When Can Babies Drink Water?

Ready to work some H2O into baby’s diet? Here’s the safety scoop on when, why and how.
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profile picture of Maureen Dempsey
Contributing Writer
May 2, 2017
mother giving water to baby in bottle
Image: Tomsickova Tatyana/Shutterstock

Can newborns drink water? When it comes to infants, the answer is they shouldn’t. As long as baby’s diet consists exclusively of breast milk or formula, an infant doesn’t need any water to stay healthy and hydrated early on. In fact, a belly full of water might curb baby’s appetite for milk, which could compromise your child’s nutrition. But as they get older it’s important for children to drink water—so when can babies have water to start developing good hydration habits? Here’s the 411 on when to give baby water and how to add H20 to baby’s diet safely.

When Can Babies Drink Water?

You know it’s got to happen sometime—so when can babies have water? Here’s an easy rule to remember: It’s safe to give baby water whenever you start introducing solids, when babies are around 6 months old. They won’t take more than a few sips from a cup or bottle at a time—and that’s fine, because they don’t really need it. But letting baby drink water at this stage helps him get used to the taste. “It’s one of the healthiest habits to start early,” says California-based pediatrician Tanya Altmann, MD, author of What To Feed Your Baby.

How to get baby to drink water

Once you know when babies can have water, how do you go about giving water to baby? There’s really no right or wrong answer. “Bottle, sippy cup, straw or even tiny sips from a regular cup is fine,” Altmann says, noting that bottles may be easiest for infants. “My mom used to use the cap from the bottle as a little cup to pour tiny sips into my boys’ mouths. They loved it! They laughed, sometimes spit some back, but got used to the taste of plain water as infants.”

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How Much Water Can a Baby Have?

From 6 to 12 months, babies don’t actually need water, but a few sips here and there will help them get accustomed to drinking water. Older infants, between 9 and 12 months, can and should drink more—a few ounces a day, Altmann says. Once your child celebrates her first birthday and is eating solids, it’s okay to let baby drink water freely, but only between meals. At mealtime, offer whole milk. (You can start giving baby juice after 6 months of age, but there’s really no nutritional reason to do so.)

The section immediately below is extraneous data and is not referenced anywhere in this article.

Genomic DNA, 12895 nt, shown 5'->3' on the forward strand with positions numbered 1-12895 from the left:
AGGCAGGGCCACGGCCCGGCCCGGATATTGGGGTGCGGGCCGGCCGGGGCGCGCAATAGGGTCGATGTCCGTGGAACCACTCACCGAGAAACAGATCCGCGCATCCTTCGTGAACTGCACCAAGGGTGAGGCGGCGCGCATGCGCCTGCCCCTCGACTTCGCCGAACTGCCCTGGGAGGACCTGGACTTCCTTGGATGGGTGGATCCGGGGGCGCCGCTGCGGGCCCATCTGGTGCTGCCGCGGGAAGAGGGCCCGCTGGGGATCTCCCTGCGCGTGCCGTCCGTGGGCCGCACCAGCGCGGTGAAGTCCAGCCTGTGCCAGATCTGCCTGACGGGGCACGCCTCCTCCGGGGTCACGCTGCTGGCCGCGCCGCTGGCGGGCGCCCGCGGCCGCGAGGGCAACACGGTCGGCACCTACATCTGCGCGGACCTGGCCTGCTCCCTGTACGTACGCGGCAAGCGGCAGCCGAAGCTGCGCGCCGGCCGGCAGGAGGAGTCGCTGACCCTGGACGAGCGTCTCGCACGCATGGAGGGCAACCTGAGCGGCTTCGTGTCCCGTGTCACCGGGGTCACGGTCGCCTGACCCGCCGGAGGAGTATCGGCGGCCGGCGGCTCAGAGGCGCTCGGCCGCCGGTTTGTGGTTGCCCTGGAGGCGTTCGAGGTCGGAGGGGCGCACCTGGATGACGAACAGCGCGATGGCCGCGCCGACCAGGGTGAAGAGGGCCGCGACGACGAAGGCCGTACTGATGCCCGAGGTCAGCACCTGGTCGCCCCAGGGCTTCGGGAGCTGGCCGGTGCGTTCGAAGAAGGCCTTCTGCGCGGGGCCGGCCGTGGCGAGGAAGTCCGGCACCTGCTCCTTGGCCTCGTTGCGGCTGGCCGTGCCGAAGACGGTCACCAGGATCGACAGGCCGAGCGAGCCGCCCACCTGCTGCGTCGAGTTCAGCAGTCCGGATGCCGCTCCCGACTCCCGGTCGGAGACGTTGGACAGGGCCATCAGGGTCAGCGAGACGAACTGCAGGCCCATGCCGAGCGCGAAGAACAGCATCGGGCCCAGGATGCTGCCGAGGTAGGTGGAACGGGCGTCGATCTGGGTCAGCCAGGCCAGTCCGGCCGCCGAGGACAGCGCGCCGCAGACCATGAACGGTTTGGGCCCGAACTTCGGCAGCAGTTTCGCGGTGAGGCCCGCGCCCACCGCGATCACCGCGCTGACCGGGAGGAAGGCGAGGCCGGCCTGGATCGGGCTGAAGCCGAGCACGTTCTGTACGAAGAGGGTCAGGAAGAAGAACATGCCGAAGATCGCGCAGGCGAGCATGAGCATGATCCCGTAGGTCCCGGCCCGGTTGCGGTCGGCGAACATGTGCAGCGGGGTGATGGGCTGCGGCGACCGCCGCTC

Can baby get dehydrated?

As long as baby is feeding well and gaining weight appropriately, he’s unlikely to get dehydrated. The exception is when baby has a cold, flu or other health problem. “When babies are sick they can get easily dehydrated if they aren’t drinking enough or if they’re losing fluids through vomiting or diarrhea,” Altmann says. How can you tell if baby is dehydrated? Call your pediatrician right away if there are fewer wet and dirty diapers than usual, if baby is lethargic, unusually tired or isn’t making tears, or if the soft spot on top of baby’s head appears sunken. “You may need to breastfeed more frequently, give baby an electrolyte solution such as Pedialyte, or in more serious cases baby may need to be hospitalized for IV fluids,” Altmann says.

When is water bad for babies?

While you don’t have to worry about not feeding baby enough water, it is possible to give too much. It happens mainly in an attempt to dilute formula with water, which you should never do as a way to cut calories if you think baby is gaining too much weight too quickly. “When mixing formula, it’s important to follow the instructions precisely,” Altmann says. “Too much water can dilute the nutrition and cause serious health problems.” In fact, giving too much water can lead to water intoxication in infants, which, while rare, causes babies’ sodium and electrolyte levels to drop, potentially leading to serious medical problems such as brain damage, seizures and even death.

How to Safely Prepare Formula With Water

So is it ever okay to dilute baby formula with water? If you’re not using ready-to-feed formula, it’s fine to mix powdered or condensed formula with either tap or bottled water. “Whether it’s bottled water or tap, what water you use is a personal preference,” Altmann says. “Be sure to ask your pediatrician or pediatric dentist if your child needs extra fluoride, depending on what type of water you use and whether or not it contains fluoride.” To make sure baby is getting a dose of fluoride, you can mix the formula with bottled water that has added fluoride, or simply give baby sips of bottled water with fluoride. If you use only tap water, note that you may notice slight white spots on your child’s teeth, a harmless condition called dental fluorosis. According to the American Dental Association it won’t affect the health of teeth—and may even make teeth more resistant to decay.

“Drinking plain water is one of the healthiest habits you can start with baby,” Altmann says. And it makes sense: Infants who drink plain water become toddlers who drink plain water and later kids who drink plain water. “How many adults do you know who don’t like the taste of plain water?” Altmann says. “It’s because they didn’t get used to drinking it as kids.”

Just like learning to eat solids, learning to drink water is a process for most babies—and the sooner you start, the stronger this healthy habit will be. So bottoms up!

Please note: The Bump and the materials and information it contains are not intended to, and do not constitute, medical or other health advice or diagnosis and should not be used as such. You should always consult with a qualified physician or health professional about your specific circumstances.

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